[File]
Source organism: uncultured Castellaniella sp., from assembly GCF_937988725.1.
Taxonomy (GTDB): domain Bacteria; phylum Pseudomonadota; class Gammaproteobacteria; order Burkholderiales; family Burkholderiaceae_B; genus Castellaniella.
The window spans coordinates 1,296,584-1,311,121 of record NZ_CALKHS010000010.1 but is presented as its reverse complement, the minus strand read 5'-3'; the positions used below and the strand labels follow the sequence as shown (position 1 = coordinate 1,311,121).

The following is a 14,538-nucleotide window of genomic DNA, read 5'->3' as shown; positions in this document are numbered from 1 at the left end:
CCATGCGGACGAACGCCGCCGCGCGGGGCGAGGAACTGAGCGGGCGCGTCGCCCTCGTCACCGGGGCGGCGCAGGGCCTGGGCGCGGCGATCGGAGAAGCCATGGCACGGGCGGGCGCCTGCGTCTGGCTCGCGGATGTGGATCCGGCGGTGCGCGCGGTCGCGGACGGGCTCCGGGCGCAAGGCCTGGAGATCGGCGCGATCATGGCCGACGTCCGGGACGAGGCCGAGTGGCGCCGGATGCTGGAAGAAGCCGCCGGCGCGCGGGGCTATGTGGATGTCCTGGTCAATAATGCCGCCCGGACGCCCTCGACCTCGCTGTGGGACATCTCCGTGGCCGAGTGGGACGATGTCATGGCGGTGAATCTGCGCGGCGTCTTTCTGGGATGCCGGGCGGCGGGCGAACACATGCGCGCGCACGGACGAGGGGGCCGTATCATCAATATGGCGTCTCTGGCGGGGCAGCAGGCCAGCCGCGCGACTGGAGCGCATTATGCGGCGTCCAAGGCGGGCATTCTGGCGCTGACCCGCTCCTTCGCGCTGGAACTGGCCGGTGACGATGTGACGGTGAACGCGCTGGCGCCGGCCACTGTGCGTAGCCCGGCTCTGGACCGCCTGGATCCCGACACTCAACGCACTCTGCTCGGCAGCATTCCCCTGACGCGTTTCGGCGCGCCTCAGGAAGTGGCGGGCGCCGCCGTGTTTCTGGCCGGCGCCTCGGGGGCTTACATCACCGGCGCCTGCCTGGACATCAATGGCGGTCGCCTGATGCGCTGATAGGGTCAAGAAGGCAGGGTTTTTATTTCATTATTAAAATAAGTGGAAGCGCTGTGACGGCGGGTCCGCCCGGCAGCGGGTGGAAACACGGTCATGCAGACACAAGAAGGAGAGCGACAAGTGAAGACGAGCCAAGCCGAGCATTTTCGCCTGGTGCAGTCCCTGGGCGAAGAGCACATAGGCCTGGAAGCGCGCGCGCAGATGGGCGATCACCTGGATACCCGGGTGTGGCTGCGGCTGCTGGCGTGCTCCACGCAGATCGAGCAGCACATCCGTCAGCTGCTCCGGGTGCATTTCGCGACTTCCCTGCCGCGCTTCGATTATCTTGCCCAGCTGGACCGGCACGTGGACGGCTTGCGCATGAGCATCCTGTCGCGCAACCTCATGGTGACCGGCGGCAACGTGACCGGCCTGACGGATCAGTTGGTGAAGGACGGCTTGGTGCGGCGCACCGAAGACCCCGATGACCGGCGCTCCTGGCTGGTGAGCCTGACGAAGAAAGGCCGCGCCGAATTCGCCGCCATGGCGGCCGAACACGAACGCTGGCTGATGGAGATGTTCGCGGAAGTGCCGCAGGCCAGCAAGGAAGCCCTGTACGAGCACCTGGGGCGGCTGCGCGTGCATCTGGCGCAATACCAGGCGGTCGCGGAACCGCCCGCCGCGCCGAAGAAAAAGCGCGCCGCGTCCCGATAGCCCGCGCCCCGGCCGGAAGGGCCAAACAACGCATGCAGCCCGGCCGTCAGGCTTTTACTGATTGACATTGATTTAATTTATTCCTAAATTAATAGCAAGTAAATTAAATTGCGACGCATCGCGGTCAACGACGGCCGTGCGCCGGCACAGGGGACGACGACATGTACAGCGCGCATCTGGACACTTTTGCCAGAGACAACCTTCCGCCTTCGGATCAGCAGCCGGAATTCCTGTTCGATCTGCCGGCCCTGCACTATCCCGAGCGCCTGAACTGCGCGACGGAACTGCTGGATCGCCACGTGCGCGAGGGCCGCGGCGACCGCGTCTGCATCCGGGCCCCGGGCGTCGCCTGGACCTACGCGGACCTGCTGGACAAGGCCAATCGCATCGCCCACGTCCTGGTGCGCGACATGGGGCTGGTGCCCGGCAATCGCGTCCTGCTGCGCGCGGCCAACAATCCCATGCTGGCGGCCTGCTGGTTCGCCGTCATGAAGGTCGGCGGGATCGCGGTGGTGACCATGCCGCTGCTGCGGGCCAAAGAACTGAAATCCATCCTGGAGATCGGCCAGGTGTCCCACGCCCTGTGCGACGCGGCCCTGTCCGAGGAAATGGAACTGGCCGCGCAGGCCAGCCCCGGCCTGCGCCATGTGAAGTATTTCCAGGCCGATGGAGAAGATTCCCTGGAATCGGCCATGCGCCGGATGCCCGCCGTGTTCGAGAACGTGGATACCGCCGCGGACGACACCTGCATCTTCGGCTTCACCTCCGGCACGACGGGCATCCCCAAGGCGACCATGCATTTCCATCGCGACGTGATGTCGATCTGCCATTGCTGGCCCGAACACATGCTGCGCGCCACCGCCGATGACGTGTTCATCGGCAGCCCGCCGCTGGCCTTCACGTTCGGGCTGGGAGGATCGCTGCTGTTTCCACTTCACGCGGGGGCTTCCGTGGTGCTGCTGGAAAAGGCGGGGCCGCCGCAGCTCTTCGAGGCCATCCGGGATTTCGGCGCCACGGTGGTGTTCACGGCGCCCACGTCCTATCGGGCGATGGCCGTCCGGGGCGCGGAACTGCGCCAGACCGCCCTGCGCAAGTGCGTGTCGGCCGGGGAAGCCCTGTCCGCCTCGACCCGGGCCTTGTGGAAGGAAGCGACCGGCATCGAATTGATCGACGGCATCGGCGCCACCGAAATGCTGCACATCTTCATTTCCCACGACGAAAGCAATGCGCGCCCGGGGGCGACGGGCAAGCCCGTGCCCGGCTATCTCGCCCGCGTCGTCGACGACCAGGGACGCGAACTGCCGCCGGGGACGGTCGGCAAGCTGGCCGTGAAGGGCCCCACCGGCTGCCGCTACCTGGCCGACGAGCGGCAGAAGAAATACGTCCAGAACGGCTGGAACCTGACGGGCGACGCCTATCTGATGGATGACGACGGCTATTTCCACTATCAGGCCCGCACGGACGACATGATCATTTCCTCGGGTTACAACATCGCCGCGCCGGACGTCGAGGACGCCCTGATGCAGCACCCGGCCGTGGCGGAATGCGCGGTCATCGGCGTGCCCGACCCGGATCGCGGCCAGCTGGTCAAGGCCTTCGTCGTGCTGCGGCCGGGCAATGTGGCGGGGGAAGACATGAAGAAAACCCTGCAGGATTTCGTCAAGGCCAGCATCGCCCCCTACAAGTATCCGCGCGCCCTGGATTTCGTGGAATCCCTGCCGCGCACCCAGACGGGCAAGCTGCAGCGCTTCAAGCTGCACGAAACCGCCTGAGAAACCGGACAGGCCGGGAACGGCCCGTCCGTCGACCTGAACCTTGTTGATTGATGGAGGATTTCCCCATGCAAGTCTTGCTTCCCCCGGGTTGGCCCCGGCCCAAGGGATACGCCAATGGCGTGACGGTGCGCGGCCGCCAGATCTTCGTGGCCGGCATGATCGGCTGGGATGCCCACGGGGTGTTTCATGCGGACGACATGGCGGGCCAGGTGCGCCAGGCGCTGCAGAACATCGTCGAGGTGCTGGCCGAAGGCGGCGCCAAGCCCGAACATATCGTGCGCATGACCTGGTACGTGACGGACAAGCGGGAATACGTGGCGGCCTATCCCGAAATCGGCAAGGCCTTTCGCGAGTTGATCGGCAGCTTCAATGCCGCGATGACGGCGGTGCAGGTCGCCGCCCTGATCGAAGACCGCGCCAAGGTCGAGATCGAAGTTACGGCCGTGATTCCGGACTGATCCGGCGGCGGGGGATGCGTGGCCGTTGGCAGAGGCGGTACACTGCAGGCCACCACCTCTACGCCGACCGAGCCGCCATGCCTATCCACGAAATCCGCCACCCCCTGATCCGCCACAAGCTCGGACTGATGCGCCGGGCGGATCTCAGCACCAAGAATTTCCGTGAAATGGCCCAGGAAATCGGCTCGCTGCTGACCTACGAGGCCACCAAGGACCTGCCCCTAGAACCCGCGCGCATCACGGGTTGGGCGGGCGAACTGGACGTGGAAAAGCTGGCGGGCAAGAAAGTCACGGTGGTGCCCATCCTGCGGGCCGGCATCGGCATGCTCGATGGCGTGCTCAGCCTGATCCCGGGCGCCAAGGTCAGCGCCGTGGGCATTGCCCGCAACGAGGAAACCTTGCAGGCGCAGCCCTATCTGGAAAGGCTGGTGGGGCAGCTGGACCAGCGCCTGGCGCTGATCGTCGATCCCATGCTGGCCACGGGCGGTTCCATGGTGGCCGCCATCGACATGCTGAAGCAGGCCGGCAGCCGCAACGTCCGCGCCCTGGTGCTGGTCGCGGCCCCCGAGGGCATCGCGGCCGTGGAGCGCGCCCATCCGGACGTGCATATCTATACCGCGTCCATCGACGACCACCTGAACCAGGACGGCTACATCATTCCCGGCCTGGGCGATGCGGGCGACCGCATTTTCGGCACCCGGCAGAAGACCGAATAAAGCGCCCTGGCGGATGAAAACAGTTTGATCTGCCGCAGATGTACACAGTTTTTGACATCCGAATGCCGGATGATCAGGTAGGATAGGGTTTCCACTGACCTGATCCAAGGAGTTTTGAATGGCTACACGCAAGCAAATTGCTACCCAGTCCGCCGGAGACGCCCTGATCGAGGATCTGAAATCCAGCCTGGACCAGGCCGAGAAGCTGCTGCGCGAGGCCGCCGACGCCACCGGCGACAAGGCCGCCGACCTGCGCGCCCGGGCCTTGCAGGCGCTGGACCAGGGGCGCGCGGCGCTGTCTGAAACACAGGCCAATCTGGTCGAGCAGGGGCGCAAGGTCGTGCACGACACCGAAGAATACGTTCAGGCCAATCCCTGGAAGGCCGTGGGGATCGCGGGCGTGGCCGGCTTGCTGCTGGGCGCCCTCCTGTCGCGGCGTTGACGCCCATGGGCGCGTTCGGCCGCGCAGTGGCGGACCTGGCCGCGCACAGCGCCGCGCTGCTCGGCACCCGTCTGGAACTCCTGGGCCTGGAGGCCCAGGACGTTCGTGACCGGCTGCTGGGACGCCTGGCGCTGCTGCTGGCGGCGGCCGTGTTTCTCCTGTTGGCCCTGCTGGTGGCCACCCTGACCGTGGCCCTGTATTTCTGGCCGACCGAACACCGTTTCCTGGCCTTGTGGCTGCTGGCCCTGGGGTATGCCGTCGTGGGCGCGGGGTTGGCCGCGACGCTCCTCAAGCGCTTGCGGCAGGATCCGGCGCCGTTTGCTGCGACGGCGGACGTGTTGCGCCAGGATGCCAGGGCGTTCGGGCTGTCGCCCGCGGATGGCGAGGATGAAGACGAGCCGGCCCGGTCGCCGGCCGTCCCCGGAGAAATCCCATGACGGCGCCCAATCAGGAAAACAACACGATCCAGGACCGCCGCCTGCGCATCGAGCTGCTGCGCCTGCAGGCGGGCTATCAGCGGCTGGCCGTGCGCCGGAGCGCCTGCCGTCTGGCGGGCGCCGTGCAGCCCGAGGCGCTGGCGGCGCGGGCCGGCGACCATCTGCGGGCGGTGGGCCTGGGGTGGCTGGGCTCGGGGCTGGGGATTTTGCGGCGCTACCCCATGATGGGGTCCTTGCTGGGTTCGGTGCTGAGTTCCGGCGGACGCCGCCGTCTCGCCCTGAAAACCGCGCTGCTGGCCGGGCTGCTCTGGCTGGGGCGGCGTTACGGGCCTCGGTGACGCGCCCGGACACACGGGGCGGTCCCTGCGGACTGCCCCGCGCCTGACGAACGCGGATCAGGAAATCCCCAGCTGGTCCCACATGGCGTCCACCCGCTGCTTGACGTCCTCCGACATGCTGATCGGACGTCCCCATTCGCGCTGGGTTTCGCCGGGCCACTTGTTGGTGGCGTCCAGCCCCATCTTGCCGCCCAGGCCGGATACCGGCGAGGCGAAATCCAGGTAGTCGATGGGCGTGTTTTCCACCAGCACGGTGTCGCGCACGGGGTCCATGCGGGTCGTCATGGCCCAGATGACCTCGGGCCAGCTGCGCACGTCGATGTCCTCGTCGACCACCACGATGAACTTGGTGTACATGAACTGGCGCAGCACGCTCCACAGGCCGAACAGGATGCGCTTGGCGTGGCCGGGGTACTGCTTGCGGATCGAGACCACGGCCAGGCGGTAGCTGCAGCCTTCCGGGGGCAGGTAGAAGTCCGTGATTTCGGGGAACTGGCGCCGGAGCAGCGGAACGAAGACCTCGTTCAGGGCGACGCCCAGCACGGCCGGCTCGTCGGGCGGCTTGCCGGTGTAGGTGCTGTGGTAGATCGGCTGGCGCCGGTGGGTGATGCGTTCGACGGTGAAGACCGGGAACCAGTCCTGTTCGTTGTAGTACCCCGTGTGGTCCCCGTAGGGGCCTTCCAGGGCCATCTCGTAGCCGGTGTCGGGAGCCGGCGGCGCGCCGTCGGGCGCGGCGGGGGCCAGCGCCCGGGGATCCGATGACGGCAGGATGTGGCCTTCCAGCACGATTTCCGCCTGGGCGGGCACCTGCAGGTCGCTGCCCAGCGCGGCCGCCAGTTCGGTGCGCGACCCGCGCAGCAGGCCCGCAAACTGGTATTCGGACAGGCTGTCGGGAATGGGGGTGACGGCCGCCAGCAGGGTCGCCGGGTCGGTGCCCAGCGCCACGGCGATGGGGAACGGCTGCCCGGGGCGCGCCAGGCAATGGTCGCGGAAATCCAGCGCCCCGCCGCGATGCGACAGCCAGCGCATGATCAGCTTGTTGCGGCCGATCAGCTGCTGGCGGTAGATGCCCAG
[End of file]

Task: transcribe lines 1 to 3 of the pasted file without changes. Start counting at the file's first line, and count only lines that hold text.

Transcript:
Source organism: uncultured Castellaniella sp., from assembly GCF_937988725.1.
Taxonomy (GTDB): domain Bacteria; phylum Pseudomonadota; class Gammaproteobacteria; order Burkholderiales; family Burkholderiaceae_B; genus Castellaniella.
The window spans coordinates 1,296,584-1,311,121 of record NZ_CALKHS010000010.1 but is presented as its reverse complement, the minus strand read 5'-3'; the positions used below and the strand labels follow the sequence as shown (position 1 = coordinate 1,311,121).